“Your pay stub, please.” That’s what mainstream banks usually say to customers in developing countries who come in looking for mortgages—because the bank needs some kind of proof that the loan will be repaid. But artisans, entrepreneurs, self-employed shop owners, and other workers in emerging markets who earn a living through informal jobs have no pay stub to show. It’s a high figure—over 70 percent of people in Kenya, for example, are employed informally. My team and I have been researching how financial institutions can help deliver affordable housing, making mortgages more available to these workers and their families. We started by asking the question, “How do we use technology to establish an informal borrower’s capacity to pay?” The answer, as I explain here, offers African banks a way to extend mortgage tenors to low- and lower-middle-income individuals searching for homes in Africa—getting them out of the slums and settled into a place of their own.
William Britt Gwinner, Head of Housing Finance at IFC
IFC recently invested $2 million in equity shares of Caisse Régionale de Refinancement Hypothécaire (CRRH), a mortgage refinancing company that serves countries in West Africa, to help it grow. The International Development Association (IDA)’s Private Sector Window then allowed IFC to provide $9 million in local currency to help CRRH close a 12-year bond issue. The funds from the entire bond issue—equivalent to $50 million—along with an IDA credit of $130 million were used to provide mortgage financing to lower-income households. IDA also provided a $25 million grant for housing policy reform and institution building.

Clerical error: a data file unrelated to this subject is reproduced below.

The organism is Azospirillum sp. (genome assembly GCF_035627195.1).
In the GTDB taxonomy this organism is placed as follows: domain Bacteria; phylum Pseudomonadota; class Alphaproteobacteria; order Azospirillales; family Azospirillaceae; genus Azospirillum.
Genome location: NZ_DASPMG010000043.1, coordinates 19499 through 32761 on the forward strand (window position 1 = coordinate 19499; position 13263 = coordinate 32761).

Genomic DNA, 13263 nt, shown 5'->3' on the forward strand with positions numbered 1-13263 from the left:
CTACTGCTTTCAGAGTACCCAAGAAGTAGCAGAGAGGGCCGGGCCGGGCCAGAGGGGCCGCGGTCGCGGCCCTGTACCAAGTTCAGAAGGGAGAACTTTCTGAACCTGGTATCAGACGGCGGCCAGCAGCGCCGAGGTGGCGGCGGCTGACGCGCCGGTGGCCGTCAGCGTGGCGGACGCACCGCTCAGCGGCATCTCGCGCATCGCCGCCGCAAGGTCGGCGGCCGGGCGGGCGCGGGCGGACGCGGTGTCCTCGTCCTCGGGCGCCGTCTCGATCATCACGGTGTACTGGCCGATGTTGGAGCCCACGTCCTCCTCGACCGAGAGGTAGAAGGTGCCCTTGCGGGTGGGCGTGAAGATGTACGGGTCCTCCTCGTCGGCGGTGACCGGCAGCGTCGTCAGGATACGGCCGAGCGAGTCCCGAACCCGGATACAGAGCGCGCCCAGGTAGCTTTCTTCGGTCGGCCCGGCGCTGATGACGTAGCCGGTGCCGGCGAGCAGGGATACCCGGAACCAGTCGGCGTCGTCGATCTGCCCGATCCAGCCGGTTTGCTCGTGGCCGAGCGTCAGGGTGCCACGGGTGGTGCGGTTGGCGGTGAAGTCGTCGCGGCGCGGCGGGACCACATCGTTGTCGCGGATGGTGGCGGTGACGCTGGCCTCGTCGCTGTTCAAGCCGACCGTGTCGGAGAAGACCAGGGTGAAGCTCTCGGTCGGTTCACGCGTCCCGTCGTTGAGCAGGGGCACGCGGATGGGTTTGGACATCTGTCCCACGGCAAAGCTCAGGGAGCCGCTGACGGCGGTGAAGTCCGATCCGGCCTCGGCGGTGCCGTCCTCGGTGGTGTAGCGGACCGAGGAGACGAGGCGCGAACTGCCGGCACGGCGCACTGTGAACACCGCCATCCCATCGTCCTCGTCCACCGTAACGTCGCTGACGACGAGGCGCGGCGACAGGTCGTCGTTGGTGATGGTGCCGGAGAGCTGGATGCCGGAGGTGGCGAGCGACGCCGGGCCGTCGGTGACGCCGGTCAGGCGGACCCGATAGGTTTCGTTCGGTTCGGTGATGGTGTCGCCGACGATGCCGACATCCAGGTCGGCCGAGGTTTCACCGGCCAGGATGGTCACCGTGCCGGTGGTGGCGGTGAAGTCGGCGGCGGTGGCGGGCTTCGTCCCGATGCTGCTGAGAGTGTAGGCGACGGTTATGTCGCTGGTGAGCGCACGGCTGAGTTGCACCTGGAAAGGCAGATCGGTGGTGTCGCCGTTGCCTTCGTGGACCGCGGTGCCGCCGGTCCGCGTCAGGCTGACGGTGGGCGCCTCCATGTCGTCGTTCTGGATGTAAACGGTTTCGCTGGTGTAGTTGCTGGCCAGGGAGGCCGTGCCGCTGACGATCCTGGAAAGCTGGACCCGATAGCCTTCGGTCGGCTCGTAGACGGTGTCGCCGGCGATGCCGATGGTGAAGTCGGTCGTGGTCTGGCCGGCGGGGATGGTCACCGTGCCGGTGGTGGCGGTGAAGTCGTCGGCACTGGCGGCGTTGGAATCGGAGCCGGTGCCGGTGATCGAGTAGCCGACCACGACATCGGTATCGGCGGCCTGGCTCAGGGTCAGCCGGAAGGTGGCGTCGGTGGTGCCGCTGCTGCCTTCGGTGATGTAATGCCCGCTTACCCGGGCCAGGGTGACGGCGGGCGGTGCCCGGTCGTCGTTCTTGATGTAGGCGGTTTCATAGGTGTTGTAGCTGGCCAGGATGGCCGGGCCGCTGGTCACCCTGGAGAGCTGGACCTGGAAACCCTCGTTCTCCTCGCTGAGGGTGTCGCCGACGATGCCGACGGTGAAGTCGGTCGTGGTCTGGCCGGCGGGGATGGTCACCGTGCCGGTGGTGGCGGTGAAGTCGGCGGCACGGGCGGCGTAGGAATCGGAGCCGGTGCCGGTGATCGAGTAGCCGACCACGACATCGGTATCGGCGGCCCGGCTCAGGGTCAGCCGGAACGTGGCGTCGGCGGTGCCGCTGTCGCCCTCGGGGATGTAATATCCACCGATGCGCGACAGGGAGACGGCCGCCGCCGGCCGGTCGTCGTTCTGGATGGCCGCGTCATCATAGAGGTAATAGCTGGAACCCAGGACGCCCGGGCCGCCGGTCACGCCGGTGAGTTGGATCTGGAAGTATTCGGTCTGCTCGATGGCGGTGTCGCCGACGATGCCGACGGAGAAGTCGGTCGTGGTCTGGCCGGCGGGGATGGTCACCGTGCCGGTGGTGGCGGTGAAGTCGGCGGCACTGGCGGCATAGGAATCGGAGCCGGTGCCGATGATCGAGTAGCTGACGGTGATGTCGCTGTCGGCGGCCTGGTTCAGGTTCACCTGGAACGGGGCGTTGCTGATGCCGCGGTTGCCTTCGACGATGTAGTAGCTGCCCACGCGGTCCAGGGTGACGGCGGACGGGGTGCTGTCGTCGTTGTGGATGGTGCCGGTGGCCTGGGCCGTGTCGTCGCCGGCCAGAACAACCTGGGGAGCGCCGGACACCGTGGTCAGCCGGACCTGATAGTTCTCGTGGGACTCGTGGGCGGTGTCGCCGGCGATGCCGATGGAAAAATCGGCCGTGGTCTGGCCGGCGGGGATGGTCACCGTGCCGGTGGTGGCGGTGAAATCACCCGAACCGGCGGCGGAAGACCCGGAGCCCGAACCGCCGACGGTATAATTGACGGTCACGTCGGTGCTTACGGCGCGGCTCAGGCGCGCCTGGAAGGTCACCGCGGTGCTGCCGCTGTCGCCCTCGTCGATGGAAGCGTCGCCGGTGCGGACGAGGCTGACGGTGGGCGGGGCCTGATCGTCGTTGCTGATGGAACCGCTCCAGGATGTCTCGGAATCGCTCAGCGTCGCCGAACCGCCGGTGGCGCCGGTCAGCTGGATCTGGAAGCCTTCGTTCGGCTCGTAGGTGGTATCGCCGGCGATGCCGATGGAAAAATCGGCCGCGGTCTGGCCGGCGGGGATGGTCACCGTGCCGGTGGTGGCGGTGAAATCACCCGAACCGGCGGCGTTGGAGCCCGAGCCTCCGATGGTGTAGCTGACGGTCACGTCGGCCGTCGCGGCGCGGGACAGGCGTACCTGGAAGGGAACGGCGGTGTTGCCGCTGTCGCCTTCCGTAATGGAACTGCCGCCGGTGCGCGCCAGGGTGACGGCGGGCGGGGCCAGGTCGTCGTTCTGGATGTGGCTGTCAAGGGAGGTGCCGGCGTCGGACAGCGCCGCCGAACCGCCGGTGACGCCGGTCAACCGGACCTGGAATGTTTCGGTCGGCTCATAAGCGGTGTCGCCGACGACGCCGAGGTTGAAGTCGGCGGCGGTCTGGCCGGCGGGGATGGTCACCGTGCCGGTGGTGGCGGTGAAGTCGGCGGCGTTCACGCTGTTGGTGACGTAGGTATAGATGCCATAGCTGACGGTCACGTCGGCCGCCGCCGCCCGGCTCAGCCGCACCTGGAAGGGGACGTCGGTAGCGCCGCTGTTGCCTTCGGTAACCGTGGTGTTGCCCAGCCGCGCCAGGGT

Video by Stephan Bachenheimer
Follow the conversation: #IFCmarkets